Look. Don’t get upset with me, OK? This an attempt, not to rub it in, but to offer you a winter diversion, a daydream to get your mind off the nasty winter that has had you in its clammy grip for weeks now.
So close your eyes. Let your mind wander. Try not to think about the icy driveway, or tomorrow’s forecast. Come fish with me on a delicious day in the Florida Keys.
Dawn is breaking and an orange glow dances across the light chop on the ocean-side of Key Largo. My fishing partner for the day, Capt. Dave Wilson, guns the throttle. The 200-horsepower Yamaha outboard bites into the saltwater leaving a creamy foam behind us. Our fishing platform for the day, a 24-foot mako, jumps up on a plane. We bounce our way seaward across the choppy water like two cowboys on a spirited untamed horse. Capt Dave, with one eye on his GPS, steers us on course 090 degrees toward his favorite fishing hole, a fan coral, or “muttonhead” laying beneath the sea about five miles out.
Skipper Dave yells above the wind and the purring Yamaha. “Got a feeling we’re gonna do better this time,” he said with a smile.” The tide is right, and this wind is definitely going to lay down right after lunch,” he said with confidence.
I’m hoping he’s right — in more ways than one. On a previous trip, Capt. Dave, Diane, and I, ventured forth when we should have stayed at home. It was really rough! The anchored Mako rolled, yawed and pitched like a ballistic space ship. We snagged a couple of short yellowtail snappers, but it was more work than fun. Yours truly got a tad green and a decision was made to bring me, a former navy man, back to level ground (Diane was fine).
Capt. Dave tried to comfort me. “It can happen to anyone, Paul. Remember, fishing on my boat, is like Las Vegas. What happens on this boat, stays on this boat.” Which means that I can’t share with you what Diane said about my weak stomach.
But it’s a reasonable day today, wind wise. It’s nothing I can’t handle and getting back up on the horse is good medicine. We find the fan coral head and drop anchor. Soon the chum is in the water and Capt. Dave and I bait up with frozen shrimp. Using spinning rods with a 15-pound test and a big sliding sinker, we cast astern into the “chum line.” It doesn’t take long. The fish begin to bite and the meat gathering begins. The action is delightful. We are hooking and landing so many different species of fish.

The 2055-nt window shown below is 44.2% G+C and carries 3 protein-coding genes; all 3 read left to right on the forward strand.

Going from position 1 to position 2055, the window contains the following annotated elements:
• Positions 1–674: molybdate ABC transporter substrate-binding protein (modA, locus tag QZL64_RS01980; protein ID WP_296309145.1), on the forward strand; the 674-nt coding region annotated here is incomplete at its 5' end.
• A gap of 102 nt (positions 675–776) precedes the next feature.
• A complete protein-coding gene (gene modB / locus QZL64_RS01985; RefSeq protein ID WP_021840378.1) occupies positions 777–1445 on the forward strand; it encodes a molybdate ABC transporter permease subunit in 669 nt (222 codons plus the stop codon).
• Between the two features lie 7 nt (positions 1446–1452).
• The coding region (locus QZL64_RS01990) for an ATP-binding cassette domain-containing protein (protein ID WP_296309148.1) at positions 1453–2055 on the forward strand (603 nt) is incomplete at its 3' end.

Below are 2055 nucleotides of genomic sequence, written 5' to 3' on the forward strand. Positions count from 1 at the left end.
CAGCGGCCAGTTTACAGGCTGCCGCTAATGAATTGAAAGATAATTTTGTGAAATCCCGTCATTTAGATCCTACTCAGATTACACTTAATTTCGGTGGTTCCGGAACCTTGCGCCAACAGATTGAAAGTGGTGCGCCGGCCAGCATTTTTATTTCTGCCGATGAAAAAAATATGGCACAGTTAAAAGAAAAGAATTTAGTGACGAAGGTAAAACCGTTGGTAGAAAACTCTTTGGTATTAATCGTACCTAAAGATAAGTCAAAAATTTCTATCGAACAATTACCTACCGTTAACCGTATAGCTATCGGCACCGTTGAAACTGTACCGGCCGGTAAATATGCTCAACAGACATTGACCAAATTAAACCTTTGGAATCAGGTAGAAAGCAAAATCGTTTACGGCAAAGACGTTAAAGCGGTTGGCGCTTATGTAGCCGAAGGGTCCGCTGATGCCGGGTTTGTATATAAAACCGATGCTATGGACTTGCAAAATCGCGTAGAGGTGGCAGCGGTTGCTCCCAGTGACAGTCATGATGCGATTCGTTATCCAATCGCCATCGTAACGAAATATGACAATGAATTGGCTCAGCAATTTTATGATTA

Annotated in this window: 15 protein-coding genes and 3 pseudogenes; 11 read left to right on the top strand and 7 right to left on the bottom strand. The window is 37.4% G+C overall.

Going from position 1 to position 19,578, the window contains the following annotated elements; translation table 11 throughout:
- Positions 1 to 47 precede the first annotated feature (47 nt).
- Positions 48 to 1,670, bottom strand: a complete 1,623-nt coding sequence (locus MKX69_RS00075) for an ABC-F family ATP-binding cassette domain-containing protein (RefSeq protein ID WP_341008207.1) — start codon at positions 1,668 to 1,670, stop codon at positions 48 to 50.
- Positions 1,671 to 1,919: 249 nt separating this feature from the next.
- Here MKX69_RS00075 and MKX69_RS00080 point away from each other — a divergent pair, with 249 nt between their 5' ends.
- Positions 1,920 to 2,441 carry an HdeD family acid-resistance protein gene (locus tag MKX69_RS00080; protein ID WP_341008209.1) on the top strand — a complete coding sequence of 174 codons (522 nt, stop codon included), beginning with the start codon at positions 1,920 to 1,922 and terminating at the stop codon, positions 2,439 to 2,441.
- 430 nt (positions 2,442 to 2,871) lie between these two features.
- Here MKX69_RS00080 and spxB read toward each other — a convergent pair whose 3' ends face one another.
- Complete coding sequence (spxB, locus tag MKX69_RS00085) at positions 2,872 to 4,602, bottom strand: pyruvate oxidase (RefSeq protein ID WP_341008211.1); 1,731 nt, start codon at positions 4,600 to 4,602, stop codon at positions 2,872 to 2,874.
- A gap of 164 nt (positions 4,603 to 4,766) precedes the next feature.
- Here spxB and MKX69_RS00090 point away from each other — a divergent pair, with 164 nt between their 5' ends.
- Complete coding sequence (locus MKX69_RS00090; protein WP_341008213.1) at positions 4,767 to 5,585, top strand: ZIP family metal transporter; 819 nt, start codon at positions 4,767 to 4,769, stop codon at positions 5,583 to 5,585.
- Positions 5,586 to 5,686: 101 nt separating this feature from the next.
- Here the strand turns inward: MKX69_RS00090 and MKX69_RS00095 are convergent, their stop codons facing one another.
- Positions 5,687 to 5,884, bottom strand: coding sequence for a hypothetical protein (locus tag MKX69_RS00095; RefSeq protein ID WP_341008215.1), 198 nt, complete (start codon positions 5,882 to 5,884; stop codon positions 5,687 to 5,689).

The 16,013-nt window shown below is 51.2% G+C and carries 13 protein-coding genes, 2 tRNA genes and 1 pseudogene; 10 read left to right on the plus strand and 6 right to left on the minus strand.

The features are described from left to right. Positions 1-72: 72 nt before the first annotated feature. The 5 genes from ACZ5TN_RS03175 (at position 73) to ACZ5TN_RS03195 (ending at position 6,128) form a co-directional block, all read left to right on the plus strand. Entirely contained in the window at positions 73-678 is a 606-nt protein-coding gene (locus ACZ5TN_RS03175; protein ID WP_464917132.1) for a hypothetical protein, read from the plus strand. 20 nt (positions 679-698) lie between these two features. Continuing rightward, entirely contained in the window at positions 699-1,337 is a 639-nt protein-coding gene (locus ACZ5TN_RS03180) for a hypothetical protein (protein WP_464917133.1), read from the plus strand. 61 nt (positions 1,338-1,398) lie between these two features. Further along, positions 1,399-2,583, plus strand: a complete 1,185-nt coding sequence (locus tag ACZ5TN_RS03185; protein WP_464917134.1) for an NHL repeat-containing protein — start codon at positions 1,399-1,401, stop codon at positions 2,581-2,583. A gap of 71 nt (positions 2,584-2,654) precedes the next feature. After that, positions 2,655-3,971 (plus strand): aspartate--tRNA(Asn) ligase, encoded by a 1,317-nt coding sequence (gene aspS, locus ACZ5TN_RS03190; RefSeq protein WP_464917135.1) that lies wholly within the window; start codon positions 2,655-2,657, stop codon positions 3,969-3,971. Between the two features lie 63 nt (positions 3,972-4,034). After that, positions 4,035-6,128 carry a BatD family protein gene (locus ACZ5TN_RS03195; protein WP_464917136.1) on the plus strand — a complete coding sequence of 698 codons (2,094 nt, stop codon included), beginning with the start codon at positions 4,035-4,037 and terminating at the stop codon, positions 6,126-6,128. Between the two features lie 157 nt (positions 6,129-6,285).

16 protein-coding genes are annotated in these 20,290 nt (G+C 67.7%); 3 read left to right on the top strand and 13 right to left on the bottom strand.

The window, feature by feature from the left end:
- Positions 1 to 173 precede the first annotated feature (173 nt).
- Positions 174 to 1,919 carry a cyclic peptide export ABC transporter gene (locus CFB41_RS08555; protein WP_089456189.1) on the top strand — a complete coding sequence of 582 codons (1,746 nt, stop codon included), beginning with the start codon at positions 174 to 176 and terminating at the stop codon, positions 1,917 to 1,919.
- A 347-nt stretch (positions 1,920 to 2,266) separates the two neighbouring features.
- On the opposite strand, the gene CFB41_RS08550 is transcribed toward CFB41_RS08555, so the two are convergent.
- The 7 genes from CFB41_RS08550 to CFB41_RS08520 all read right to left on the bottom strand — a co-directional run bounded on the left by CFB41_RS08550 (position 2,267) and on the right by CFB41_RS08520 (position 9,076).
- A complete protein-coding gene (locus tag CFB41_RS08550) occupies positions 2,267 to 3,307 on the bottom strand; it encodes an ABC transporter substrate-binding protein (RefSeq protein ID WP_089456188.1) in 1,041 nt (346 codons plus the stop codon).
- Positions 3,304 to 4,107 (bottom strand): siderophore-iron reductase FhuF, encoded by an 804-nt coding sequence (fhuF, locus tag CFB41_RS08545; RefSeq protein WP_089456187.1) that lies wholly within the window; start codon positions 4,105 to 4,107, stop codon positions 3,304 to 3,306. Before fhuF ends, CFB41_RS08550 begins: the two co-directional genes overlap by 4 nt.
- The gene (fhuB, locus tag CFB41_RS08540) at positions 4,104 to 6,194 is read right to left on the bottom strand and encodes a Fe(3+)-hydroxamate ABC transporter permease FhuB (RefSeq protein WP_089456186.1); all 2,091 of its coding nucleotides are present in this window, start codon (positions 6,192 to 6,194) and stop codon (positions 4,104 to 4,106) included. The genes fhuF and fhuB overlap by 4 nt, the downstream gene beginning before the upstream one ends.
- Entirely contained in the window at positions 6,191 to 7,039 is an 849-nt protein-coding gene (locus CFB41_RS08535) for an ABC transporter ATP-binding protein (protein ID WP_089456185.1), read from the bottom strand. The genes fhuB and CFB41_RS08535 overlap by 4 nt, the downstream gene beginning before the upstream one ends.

We are catching everything going: Grunts, yellowtail snapper, porgies, barracuda, grouper, and, what we were really after, the coveted table delight, hogfish snapper. In fact, the “Hawgs” are good-sized and more plentiful than usual. Capt. Dave is pleased.
With this kind of steady-action fishing, I realize that each fish has its own “fighting personality.” As a rod bender, hogfish snappers remind me somewhat of lake trout the way they alternately shake their heads and then sulk.
Soon, the fish locker is full of fresh fillets. We break for a beer and sandwich. We get better acquainted by talking about fishing, business and our shared passion, writing. Capt. Dave is a financial advisor and capable wordsmith, who is still trying to write the Great American Novel.
“Time to head for the barn. We have had a very productive day,” said Capt. Dave.
Back at the dock, a man from France, who speaks no English, wants to see the fish. We show him the day’s catch and I take a stab at his language. To Capt. Dave’s amusement, the Frenchman and I manage some rough communication. He not only is admiring our fish, he wants some! Capt. Dave, who is of a generous nature, proceeds to give away our hogfish. I give my fishing partner a look. A fast thinker, Capt. Dave remembers that we are carrying a dozen grunts (Keys version of our Maine white perch) in our live well. He gives our visitor a Ziploc bag full of still-kicking grunts.
The Frenchman is a picture of happiness. “Merci, merci,” says he. We all shake hands.
Capt. Dave is looking at me to see if I share his pleasure with sharing our fish with a stranger. I do, especially when it’s not the hogfish. As we walk away, the skipper speaks, “What’s that saying,” he says, “Give a man a fish and he eats for a day. Teach a man to fish and his wife will rarely ever see him again.”
We both laugh. What another memorable winter day in the Florida Keys.
Tight lines, my Maine friends. See you, maybe, on the stream opening day.
The author is editor of the Northwoods Sporting Journal and has written his first book, A Maine Deer Hunter’s Logbook. He is also a Maine Guide, co-host of a weekly radio program “Maine Outdoors” heard Sundays at 7 p.m. on The Voice of Maine News-Talk Network (WVOM-FM 103.9, WCME-FM 96.7) and former information officer for the Maine Dept. of Fish and Wildlife. His e-mail address is firstname.lastname@example.org.